None laments the ascendancy of militarism and patriotic sloganeering in the United States.
None bemoans the brutal ruling power of corporations. None defends the many Black professors abused for condemning police violence.
None underscores the problems of overpaid administrators and contingent labor.
None contests the regulation of ideas by meddling politicians and wealthy donors.
And none, of course, dares mention the most conspicuous site of campus suppression, advocacy for Palestinian human rights, despite plenty of spectacular examples over the past five decades.
The omission of Palestine from our national conversation about restricted speech is not an oversight; it is a tactic intended to outsource the dubious behavior of the elite to people with much less power. The very point of the conversation is to legitimize state violence.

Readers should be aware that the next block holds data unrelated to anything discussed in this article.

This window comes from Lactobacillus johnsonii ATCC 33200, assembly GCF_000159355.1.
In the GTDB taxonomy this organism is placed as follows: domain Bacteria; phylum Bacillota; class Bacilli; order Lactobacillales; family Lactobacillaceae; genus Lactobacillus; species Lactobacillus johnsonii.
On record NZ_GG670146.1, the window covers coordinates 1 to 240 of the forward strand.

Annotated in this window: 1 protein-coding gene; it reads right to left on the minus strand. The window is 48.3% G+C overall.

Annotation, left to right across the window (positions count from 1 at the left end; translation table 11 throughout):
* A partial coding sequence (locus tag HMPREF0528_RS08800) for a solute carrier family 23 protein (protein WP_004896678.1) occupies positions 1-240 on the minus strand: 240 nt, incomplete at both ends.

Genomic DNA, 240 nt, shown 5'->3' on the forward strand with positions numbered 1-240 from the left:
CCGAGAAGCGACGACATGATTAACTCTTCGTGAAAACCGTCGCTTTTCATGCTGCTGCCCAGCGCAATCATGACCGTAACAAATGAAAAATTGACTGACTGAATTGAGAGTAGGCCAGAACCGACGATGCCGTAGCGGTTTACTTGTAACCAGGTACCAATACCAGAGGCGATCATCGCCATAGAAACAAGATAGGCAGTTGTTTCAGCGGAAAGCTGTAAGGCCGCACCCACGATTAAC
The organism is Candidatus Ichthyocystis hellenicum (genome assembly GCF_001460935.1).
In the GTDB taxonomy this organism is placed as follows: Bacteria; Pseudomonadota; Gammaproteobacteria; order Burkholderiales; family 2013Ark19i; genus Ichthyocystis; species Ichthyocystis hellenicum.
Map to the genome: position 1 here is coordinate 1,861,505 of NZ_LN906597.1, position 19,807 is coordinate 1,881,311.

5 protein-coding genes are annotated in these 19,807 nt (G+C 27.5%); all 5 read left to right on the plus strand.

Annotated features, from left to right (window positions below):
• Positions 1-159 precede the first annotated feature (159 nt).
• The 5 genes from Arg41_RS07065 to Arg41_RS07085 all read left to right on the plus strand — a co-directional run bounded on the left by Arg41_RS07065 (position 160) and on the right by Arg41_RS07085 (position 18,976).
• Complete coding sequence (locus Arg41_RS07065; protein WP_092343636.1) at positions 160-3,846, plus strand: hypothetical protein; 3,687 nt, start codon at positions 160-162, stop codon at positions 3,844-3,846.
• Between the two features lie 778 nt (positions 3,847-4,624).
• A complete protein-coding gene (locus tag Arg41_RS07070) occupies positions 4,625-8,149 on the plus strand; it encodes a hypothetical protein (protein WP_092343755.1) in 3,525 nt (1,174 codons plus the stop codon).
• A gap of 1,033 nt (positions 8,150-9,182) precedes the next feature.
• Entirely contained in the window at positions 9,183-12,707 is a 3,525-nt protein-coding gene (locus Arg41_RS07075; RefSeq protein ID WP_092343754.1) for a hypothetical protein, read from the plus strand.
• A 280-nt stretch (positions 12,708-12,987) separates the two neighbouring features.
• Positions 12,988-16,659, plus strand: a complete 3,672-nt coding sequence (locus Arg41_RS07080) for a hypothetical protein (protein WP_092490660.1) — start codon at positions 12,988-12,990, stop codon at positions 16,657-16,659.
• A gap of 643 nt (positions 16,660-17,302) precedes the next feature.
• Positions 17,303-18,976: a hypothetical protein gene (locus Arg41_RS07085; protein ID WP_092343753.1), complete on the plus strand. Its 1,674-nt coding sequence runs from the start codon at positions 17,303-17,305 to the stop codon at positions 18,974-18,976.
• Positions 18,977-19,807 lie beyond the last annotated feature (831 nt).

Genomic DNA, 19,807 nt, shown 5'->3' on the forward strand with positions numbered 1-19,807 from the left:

Stop debating false debates
It’s counterproductive to analyze the mechanics of a false debate. I suggest instead evaluating actual sites of repression in relation to the discourses that conceal them from public scrutiny.
Put more bluntly, there’s no need to conduct inquiry according to the paradigms circulated by writers like George Will or Jonathan Chait. Those paradigms simulate the repression so many of us abhor.
I follow a simple rule to identify the existence of a false debate: if tortured champions of Zionism and people who think capitalism is the highest order of consciousness are upset by a particular trend, then it’s best to avoid commentators purveying angst and examine which site of authority is feeling threatened, instead.